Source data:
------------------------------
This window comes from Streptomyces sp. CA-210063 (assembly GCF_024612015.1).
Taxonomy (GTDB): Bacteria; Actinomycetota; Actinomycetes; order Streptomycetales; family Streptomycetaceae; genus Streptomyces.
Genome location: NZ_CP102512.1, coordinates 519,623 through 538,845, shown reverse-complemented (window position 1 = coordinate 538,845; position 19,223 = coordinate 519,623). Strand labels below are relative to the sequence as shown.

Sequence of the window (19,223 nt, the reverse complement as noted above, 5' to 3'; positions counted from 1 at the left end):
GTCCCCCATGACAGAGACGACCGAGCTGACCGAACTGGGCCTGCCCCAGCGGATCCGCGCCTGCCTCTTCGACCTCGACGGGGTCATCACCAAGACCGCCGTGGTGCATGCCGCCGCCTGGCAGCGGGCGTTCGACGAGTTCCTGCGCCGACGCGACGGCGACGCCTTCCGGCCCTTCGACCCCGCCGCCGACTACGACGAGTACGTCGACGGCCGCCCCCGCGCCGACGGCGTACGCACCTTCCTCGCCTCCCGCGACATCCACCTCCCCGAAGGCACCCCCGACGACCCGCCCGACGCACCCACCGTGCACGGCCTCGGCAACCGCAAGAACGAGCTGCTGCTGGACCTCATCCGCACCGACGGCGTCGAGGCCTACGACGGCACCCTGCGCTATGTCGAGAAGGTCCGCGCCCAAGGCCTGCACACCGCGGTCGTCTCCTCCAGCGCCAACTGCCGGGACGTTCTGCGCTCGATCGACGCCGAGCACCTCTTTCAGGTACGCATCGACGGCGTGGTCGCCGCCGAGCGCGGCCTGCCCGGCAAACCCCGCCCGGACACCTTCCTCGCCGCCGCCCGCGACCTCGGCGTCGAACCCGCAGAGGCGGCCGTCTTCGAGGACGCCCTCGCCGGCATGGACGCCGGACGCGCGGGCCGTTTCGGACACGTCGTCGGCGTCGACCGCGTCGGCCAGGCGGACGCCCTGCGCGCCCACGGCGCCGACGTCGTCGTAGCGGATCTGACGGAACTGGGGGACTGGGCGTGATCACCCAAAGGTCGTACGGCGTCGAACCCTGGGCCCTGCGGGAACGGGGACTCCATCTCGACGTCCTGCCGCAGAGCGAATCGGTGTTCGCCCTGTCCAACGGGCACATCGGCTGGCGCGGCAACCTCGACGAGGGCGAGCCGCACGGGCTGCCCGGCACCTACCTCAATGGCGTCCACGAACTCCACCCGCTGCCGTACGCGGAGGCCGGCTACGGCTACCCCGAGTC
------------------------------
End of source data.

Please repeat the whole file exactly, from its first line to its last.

This window comes from Streptomyces sp. CA-210063 (assembly GCF_024612015.1).
Taxonomy (GTDB): Bacteria; Actinomycetota; Actinomycetes; order Streptomycetales; family Streptomycetaceae; genus Streptomyces.
Genome location: NZ_CP102512.1, coordinates 519,623 through 538,845, shown reverse-complemented (window position 1 = coordinate 538,845; position 19,223 = coordinate 519,623). Strand labels below are relative to the sequence as shown.

Sequence of the window (19,223 nt, the reverse complement as noted above, 5' to 3'; positions counted from 1 at the left end):
GTCCCCCATGACAGAGACGACCGAGCTGACCGAACTGGGCCTGCCCCAGCGGATCCGCGCCTGCCTCTTCGACCTCGACGGGGTCATCACCAAGACCGCCGTGGTGCATGCCGCCGCCTGGCAGCGGGCGTTCGACGAGTTCCTGCGCCGACGCGACGGCGACGCCTTCCGGCCCTTCGACCCCGCCGCCGACTACGACGAGTACGTCGACGGCCGCCCCCGCGCCGACGGCGTACGCACCTTCCTCGCCTCCCGCGACATCCACCTCCCCGAAGGCACCCCCGACGACCCGCCCGACGCACCCACCGTGCACGGCCTCGGCAACCGCAAGAACGAGCTGCTGCTGGACCTCATCCGCACCGACGGCGTCGAGGCCTACGACGGCACCCTGCGCTATGTCGAGAAGGTCCGCGCCCAAGGCCTGCACACCGCGGTCGTCTCCTCCAGCGCCAACTGCCGGGACGTTCTGCGCTCGATCGACGCCGAGCACCTCTTTCAGGTACGCATCGACGGCGTGGTCGCCGCCGAGCGCGGCCTGCCCGGCAAACCCCGCCCGGACACCTTCCTCGCCGCCGCCCGCGACCTCGGCGTCGAACCCGCAGAGGCGGCCGTCTTCGAGGACGCCCTCGCCGGCATGGACGCCGGACGCGCGGGCCGTTTCGGACACGTCGTCGGCGTCGACCGCGTCGGCCAGGCGGACGCCCTGCGCGCCCACGGCGCCGACGTCGTCGTAGCGGATCTGACGGAACTGGGGGACTGGGCGTGATCACCCAAAGGTCGTACGGCGTCGAACCCTGGGCCCTGCGGGAACGGGGACTCCATCTCGACGTCCTGCCGCAGAGCGAATCGGTGTTCGCCCTGTCCAACGGGCACATCGGCTGGCGCGGCAACCTCGACGAGGGCGAGCCGCACGGGCTGCCCGGCACCTACCTCAATGGCGTCCACGAACTCCACCCGCTGCCGTACGCGGAGGCCGGCTACGGCTACCCCGAGTC